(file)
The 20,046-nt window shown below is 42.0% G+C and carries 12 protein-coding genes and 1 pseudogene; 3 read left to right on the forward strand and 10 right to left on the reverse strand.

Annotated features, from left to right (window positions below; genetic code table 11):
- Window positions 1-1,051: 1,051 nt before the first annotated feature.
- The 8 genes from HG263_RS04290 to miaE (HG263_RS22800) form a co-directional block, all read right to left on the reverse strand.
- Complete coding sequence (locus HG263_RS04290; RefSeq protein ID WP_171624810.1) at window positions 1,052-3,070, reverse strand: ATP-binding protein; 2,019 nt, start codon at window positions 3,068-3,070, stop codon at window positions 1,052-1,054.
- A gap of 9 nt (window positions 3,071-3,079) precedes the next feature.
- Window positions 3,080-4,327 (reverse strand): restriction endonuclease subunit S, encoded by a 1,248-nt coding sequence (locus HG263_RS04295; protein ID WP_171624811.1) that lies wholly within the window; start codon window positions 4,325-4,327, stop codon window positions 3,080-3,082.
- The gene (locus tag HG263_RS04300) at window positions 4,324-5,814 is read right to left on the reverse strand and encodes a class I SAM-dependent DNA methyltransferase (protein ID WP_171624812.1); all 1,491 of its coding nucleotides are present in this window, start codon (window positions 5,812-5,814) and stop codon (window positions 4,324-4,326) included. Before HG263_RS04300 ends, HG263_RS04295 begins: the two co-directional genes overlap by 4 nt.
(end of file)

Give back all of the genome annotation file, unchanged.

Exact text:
The 20,046-nt window shown below is 42.0% G+C and carries 12 protein-coding genes and 1 pseudogene; 3 read left to right on the forward strand and 10 right to left on the reverse strand.

Annotated features, from left to right (window positions below; genetic code table 11):
- Window positions 1-1,051: 1,051 nt before the first annotated feature.
- The 8 genes from HG263_RS04290 to miaE (HG263_RS22800) form a co-directional block, all read right to left on the reverse strand.
- Complete coding sequence (locus HG263_RS04290; RefSeq protein ID WP_171624810.1) at window positions 1,052-3,070, reverse strand: ATP-binding protein; 2,019 nt, start codon at window positions 3,068-3,070, stop codon at window positions 1,052-1,054.
- A gap of 9 nt (window positions 3,071-3,079) precedes the next feature.
- Window positions 3,080-4,327 (reverse strand): restriction endonuclease subunit S, encoded by a 1,248-nt coding sequence (locus HG263_RS04295; protein ID WP_171624811.1) that lies wholly within the window; start codon window positions 4,325-4,327, stop codon window positions 3,080-3,082.
- The gene (locus tag HG263_RS04300) at window positions 4,324-5,814 is read right to left on the reverse strand and encodes a class I SAM-dependent DNA methyltransferase (protein ID WP_171624812.1); all 1,491 of its coding nucleotides are present in this window, start codon (window positions 5,812-5,814) and stop codon (window positions 4,324-4,326) included. Before HG263_RS04300 ends, HG263_RS04295 begins: the two co-directional genes overlap by 4 nt.